• Change the alert settings irrespective of individual device settings – here the user would lose all the customizations he has made and the expectation of how a devices configured previously behaves would be violated.
  • What happens if the system does not make any changes for devices that are already present and instead affect only the new devices that will be added in the future – in this case some devices would behave totally differently from other devices and lead to confusions overall.

No matter which option we chose, we will be left with in-consistencies in the way system behaves wrt to the alert-able ports. Even though it is the user who changes these settings, in the end they would be left in need of explanations as to why the system behaves the way it does.

Rules Rules Rules

Features that exhibit this sort of behavior, forces users to learn how the system reacts, if they have to be able to use it effectively. When you have multiple pieces of system designed in this manner, with possible inter-relationships to moot, the overall complexity shoots up quite fast.

These sort of designs used to be the norm till recent times. But thoughts about quality in designs, that create simpler and more usable products have been around in the background for some time too, of the type famously pioneered by Apple perhaps, in their design of extremely user friendly and hence popular but at times restrictive products. Here is a sample

XP sound control

xp-sound-controlNotice how the sound control talks about SW Synth and Wave?

What are they and how is it different from the volume? This is the sort of design that’s typically promoted by feature rich craziness.

Designing for Usability – Vista

basic-vista-sound-control Contrast the above with new Vista Sound Control. This, is all that turns up whether you double / single click the sound icon on the Vista task bar. Notice how the other “features” have been cleaned up and the icon made more realistic so as to leave no more doubt regarding what is the intention.

Folks who are more detailed, would notice another click-able option below, termed the mixer, used to bring up the more advanced user interface. Basically Microsoft seems to be relying on the ubiquitous http style user interfacing which everyone already knows and favours, as a  basic program-user interfacing guideline.

Look below for what comes up, if you click on the mixer label.

The Real Feature – Mixer


That dialog allows you to control the volumes emitted by the various applications you might have running inside your computer. Now, this is definitely what can be termed as a feature. Another rule, or complexity or menu interface is really not what makes a new feature, but something totally new, that makes life easier for the user, without adding more rules.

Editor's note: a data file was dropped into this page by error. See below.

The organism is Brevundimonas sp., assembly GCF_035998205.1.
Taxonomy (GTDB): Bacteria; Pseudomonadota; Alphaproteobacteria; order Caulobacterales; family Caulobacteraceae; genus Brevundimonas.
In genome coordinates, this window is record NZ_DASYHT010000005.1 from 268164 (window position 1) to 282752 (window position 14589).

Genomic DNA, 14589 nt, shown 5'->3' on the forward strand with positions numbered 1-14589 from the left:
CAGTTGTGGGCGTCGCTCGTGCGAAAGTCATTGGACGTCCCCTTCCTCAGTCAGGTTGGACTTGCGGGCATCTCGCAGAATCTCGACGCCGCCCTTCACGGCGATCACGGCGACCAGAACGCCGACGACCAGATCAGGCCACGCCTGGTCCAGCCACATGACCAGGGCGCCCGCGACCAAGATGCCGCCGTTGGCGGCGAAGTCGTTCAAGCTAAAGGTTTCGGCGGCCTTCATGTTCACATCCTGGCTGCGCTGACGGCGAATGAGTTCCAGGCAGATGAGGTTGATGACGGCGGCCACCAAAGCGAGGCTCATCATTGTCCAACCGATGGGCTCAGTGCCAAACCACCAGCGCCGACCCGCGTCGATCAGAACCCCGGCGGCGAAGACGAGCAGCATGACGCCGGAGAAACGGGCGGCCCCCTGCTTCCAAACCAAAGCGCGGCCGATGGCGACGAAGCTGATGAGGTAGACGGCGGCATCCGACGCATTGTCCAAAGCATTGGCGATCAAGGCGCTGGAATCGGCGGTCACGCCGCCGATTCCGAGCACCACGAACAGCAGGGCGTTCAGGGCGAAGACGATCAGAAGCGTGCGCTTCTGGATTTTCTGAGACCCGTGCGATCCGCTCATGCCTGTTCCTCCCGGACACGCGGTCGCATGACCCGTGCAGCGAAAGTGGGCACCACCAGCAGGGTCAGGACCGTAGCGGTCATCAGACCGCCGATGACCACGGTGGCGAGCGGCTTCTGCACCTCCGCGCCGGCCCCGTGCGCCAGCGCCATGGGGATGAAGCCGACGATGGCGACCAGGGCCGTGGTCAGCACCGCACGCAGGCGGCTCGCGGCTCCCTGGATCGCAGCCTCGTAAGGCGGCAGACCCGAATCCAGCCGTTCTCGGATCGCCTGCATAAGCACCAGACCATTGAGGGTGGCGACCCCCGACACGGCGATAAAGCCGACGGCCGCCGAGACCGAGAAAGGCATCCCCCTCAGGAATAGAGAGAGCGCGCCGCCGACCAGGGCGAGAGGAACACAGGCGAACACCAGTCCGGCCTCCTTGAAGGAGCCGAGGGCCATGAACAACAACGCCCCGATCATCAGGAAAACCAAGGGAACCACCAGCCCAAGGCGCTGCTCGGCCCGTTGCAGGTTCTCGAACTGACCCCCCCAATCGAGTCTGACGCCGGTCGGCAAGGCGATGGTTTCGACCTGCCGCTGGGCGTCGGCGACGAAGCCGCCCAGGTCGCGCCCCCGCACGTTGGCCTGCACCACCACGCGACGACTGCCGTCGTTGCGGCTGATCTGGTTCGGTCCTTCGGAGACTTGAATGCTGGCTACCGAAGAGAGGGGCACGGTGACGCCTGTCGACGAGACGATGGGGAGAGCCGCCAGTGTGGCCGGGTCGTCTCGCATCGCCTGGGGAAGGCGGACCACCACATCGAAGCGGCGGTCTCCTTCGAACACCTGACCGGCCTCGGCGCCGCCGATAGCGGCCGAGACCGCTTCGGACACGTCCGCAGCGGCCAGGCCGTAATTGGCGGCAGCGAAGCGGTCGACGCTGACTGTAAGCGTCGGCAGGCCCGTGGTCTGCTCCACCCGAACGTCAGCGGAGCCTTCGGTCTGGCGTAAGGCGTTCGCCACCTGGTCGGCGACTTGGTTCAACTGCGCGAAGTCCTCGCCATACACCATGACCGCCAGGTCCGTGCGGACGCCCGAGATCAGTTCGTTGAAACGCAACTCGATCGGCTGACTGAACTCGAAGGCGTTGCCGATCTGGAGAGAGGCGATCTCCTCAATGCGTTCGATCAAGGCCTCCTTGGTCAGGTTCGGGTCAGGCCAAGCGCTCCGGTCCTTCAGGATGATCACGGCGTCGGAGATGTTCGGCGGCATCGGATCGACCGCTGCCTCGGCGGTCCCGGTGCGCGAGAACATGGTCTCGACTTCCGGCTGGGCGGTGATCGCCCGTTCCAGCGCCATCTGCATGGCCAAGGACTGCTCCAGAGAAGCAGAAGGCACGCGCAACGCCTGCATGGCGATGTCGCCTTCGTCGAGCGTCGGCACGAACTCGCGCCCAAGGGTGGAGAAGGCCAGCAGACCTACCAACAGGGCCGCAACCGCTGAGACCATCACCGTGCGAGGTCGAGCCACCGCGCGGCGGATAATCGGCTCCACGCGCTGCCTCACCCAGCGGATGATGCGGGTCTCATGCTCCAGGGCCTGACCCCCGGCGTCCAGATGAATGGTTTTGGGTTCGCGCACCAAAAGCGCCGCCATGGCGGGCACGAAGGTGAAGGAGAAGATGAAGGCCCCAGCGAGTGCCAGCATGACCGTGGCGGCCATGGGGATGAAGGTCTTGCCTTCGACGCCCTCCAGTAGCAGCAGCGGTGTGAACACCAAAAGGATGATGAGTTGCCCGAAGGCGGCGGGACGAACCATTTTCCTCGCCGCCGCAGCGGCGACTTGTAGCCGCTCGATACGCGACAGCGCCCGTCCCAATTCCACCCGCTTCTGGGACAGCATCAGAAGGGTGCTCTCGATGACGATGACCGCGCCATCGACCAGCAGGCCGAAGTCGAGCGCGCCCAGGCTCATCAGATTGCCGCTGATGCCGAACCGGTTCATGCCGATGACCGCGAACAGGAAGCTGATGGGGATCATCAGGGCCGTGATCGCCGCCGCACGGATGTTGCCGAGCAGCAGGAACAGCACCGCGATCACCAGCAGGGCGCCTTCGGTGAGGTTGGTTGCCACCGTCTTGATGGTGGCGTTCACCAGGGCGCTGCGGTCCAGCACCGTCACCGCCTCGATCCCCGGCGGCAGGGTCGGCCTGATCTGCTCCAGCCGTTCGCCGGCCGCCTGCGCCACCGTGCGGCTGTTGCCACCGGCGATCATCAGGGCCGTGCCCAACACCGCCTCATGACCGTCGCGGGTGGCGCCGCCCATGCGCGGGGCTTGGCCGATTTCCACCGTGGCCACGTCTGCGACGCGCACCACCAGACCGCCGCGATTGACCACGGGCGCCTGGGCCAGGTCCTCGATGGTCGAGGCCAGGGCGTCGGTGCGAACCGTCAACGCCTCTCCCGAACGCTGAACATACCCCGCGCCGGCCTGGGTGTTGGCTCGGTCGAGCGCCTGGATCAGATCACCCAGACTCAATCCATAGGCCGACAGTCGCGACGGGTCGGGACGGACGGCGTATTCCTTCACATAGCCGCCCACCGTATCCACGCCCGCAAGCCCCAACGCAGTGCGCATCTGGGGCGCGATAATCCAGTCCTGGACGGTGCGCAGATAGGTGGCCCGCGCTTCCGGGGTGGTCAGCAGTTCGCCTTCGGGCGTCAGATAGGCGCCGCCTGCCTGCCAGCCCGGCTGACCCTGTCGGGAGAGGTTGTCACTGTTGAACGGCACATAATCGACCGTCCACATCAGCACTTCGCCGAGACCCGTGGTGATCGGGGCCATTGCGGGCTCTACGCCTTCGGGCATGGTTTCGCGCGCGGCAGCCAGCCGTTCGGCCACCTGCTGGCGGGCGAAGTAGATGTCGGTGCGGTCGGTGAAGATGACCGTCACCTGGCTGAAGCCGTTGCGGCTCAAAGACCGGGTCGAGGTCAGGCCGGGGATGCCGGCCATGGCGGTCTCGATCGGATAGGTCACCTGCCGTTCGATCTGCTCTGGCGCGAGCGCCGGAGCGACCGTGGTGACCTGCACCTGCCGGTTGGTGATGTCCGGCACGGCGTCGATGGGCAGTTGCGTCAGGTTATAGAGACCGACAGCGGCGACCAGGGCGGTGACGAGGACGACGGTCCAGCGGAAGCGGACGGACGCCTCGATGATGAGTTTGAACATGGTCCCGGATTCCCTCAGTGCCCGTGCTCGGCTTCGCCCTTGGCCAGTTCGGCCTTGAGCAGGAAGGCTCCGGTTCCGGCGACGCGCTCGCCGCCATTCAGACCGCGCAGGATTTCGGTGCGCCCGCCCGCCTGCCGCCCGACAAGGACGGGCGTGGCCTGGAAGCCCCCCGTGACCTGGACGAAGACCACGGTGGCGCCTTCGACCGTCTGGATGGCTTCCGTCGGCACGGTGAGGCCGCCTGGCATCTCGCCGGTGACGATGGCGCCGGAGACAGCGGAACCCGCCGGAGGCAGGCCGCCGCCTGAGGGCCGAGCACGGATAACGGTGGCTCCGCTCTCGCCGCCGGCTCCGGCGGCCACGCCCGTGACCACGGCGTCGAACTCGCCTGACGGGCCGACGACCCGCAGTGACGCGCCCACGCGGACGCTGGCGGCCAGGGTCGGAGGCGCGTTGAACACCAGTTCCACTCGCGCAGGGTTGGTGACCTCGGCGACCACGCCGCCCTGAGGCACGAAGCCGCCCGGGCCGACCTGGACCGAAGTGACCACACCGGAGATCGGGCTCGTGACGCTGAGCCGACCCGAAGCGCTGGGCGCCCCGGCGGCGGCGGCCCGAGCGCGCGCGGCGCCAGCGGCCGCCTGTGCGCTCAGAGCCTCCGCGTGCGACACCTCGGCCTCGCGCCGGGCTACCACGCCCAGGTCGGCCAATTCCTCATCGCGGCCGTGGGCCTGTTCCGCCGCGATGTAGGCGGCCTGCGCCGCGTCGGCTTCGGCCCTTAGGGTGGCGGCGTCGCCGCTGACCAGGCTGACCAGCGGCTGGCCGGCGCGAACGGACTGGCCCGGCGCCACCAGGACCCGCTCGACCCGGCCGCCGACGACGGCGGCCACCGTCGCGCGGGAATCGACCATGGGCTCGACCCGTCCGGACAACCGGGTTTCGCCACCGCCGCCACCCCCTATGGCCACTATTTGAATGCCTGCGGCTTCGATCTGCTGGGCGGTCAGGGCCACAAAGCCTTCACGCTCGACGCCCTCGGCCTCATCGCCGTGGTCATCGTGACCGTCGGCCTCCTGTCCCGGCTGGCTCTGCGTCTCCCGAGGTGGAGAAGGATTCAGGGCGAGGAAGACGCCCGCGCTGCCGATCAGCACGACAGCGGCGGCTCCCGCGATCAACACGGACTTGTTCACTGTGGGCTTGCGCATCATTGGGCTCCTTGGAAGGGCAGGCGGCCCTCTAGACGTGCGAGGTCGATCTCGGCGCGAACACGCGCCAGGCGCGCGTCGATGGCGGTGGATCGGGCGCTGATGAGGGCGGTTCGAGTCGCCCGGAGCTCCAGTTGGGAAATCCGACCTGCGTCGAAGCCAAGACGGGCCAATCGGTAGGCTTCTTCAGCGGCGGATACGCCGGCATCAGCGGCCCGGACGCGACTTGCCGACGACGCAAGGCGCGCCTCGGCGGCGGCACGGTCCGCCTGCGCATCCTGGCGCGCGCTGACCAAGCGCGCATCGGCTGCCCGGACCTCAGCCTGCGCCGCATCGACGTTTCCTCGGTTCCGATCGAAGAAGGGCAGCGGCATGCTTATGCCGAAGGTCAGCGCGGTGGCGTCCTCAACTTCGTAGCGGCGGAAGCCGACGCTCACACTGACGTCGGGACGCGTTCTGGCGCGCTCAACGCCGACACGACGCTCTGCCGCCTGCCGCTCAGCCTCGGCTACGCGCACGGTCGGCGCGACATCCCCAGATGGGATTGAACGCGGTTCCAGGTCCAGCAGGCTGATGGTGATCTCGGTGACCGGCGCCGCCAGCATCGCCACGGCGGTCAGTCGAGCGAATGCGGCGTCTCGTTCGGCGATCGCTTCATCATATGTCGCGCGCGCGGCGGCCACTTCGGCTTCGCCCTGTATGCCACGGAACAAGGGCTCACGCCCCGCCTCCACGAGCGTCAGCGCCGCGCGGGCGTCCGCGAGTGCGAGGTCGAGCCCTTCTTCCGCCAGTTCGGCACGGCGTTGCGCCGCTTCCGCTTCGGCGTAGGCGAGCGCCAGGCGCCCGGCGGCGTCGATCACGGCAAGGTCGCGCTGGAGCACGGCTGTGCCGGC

Apple’s, famous designs became favored in the same manner, with more simplification rather than complexity / features compared to other players. This unmistakably popular appeal of usability as opposed to pointless features is what i will use to guide our design on the network port configurability issue.

Design for Usability – Network Ports Decision

How do we factor this into the network port customization issue we discussed above.

  • When devices are added, each port will inherit a setting as to whether they are alert-able or not based on  the global defaults. BUT THE DEFAULTS WILL NOT BE CUSTOMIZABLE BY THE USER.
  • The user can override the alert-able setting for individual ports on a device

This solution i believe would be simple enough and give the user a feature that is required, without complicating usability anymore than is required.  It does give a feeling of lost features compared to the full design, as might be the case with the Vista sound control, which lost SW SYNTH, WAVE etc.

But ti feel that the usability improvements and reduction in complexity more than offsets the loss of these minor details more than anything else, for the simple reason that the product is more easily used and less complex and hence is more value for money.

ps : Customer types that require more control can very well tweak these settings themselves by using external scripts that can be provided to achieve this.

ps : Netmanager 1.1 has a notification filtering feature that can decide the type of alerts and the exact group of devices you want to be alerted for.